14 Impact on greenhouse gas emissions Lower GHG emissions: 2 main sources: Reduced fuel use (less spraying & soil cultivation) Reduced fuel use (less spraying & soil cultivation) GM HT crops facilitate no till systems = less soil preparation = additional soil carbon sequestration GM HT crops facilitate no till systems = less soil preparation = additional soil carbon sequestration ©PG Economics Ltd 2008

15 Reduced GHG emissions: 2006 Reduced fuel use (less spraying & tillage) = 1.2 billion kg less carbon dioxide Reduced fuel use (less spraying & tillage) = 1.2 billion kg less carbon dioxide Facilitation of no/low till systems = 13.5 billion kg of carbon dioxide not released into atmosphere Facilitation of no/low till systems = 13.5 billion kg of carbon dioxide not released into atmosphere = Equivalent to removing 6.56 million cars — 25% of cars registered in the United Kingdom — from the road for one year ©PG Economics Ltd 2008

16 Concluding comments Technology used by over 10 m farmers on 100 m ha (2006) – 12 m farmers on 114 m ha in 2007 Technology used by over 10 m farmers on 100 m ha (2006) – 12 m farmers on 114 m ha in 2007 Delivered important economic & environmental benefits Delivered important economic & environmental benefits + $33.8 billion to farm income since $33.8 billion to farm income since m kg pesticides & 15.4% reduction in env impact associated with pesticide use since m kg pesticides & 15.4% reduction in env impact associated with pesticide use since 1996 Carbon dioxide emissions down by billion kg in 2006: equal to 6.56 m cars off the road for a year Carbon dioxide emissions down by billion kg in 2006: equal to 6.56 m cars off the road for a year ©PG Economics Ltd 2008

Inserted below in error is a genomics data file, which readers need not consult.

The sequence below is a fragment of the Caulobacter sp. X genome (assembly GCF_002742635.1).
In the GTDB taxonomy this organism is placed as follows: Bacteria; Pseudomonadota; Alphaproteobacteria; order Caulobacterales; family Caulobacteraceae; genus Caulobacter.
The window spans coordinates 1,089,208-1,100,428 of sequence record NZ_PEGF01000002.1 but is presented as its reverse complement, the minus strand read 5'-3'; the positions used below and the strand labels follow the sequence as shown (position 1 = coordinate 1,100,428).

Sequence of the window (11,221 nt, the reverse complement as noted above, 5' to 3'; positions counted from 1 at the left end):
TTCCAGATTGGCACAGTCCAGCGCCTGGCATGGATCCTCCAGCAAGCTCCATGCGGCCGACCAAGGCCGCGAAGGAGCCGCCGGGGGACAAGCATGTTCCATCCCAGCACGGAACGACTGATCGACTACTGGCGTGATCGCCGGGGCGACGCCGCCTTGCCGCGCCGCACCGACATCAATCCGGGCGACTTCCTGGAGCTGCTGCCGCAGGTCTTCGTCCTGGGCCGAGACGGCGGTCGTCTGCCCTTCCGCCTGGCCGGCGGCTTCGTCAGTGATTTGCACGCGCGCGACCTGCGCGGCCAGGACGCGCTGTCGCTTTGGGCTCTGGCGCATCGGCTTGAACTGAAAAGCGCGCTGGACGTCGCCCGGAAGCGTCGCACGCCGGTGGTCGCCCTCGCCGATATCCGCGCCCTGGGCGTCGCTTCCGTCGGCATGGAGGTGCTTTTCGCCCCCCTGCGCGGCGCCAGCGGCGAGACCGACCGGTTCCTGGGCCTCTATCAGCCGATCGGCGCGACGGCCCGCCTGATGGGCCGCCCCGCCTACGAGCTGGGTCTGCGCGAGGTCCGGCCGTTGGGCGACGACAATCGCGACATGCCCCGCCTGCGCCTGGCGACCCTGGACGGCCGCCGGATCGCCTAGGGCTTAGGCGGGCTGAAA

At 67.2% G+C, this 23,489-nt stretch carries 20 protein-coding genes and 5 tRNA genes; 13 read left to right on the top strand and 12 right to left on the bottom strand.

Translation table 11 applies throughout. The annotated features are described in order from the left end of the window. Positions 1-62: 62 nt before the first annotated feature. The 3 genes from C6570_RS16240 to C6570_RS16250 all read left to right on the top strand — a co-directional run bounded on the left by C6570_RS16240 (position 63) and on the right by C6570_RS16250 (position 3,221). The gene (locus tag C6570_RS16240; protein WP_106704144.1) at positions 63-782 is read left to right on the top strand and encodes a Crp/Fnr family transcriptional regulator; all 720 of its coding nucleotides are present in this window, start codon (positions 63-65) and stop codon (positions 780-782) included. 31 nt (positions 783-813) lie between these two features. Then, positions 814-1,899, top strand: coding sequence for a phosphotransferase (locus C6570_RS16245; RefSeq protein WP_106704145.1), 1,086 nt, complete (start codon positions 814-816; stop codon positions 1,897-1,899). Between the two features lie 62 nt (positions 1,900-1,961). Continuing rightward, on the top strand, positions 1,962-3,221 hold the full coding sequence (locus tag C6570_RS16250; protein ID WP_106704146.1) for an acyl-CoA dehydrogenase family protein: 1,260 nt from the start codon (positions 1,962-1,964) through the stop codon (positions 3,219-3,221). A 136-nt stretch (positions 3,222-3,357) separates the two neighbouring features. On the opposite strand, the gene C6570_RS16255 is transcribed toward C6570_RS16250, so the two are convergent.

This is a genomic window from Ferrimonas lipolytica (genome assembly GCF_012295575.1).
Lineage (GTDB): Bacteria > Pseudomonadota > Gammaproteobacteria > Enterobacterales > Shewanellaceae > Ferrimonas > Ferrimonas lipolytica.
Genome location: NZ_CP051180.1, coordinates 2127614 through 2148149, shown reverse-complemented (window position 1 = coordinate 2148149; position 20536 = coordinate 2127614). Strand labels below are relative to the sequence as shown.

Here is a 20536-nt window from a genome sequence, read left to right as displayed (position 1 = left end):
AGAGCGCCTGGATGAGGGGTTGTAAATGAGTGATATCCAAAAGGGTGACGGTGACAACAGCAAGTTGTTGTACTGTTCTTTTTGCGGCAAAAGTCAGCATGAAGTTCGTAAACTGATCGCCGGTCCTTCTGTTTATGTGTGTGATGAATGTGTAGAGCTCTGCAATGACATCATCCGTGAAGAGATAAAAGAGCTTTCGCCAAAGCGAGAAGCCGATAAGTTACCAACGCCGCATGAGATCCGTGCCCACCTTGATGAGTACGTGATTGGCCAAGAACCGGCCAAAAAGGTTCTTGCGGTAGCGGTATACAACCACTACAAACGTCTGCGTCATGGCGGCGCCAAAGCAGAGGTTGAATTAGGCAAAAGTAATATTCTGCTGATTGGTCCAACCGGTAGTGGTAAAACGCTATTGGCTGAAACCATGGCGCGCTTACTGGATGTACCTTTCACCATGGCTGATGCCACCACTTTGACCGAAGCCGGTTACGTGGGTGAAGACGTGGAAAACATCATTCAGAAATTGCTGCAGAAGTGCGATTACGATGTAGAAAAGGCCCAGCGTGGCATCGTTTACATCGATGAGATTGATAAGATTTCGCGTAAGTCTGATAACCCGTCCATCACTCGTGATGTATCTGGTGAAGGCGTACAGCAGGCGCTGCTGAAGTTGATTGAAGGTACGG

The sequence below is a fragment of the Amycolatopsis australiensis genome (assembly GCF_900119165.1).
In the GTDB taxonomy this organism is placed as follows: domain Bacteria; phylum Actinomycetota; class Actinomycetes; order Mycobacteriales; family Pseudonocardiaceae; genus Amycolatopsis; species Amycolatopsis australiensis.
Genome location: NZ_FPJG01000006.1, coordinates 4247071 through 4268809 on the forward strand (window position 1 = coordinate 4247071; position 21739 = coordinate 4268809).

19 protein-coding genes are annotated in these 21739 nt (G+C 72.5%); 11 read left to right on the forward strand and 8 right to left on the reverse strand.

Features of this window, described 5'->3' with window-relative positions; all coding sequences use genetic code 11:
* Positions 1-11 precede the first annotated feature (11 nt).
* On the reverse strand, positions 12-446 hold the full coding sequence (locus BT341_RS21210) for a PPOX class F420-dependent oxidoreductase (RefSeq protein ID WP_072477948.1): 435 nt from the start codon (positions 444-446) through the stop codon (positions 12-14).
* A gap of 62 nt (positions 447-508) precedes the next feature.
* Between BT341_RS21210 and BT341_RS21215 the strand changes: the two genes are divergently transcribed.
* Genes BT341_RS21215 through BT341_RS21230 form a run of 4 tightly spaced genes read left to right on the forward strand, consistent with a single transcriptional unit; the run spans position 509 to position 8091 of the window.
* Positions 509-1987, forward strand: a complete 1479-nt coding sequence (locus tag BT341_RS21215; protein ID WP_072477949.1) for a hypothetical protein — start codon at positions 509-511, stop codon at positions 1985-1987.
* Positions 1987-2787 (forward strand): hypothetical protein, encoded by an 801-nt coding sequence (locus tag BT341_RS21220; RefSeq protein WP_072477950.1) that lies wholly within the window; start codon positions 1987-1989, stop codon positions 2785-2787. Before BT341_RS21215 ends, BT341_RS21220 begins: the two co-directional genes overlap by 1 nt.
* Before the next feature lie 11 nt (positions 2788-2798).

17 Concluding comments GM IR technology: improved profits & env gains from less insecticide use GM IR technology: improved profits & env gains from less insecticide use GM HT technology: combination of direct benefits (mostly cost reductions) & helping changes to no tillage farming = major GHG emission gains GM HT technology: combination of direct benefits (mostly cost reductions) & helping changes to no tillage farming = major GHG emission gains Additional production = more trade on world markets = world prices lower than if technology not used Additional production = more trade on world markets = world prices lower than if technology not used ©PG Economics Ltd 2008

18 EU 27 Farm users of Bt corn getting important economic and environmental gains Farm users of Bt corn getting important economic and environmental gains Bt corn delivering better quality (lower mycotoxins) grain (we feed it to animals not humans!) Bt corn delivering better quality (lower mycotoxins) grain (we feed it to animals not humans!) Most EU farmers not getting benefit of higher yields and lower costs Most EU farmers not getting benefit of higher yields and lower costs EU farm sector losing out competitively with imports and on world markets EU farm sector losing out competitively with imports and on world markets EU citizens missing out on environmental benefits EU citizens missing out on environmental benefits Co-existence rules mostly not based on science = indirect moratorium on planting Co-existence rules mostly not based on science = indirect moratorium on planting ©PG Economics Ltd 2008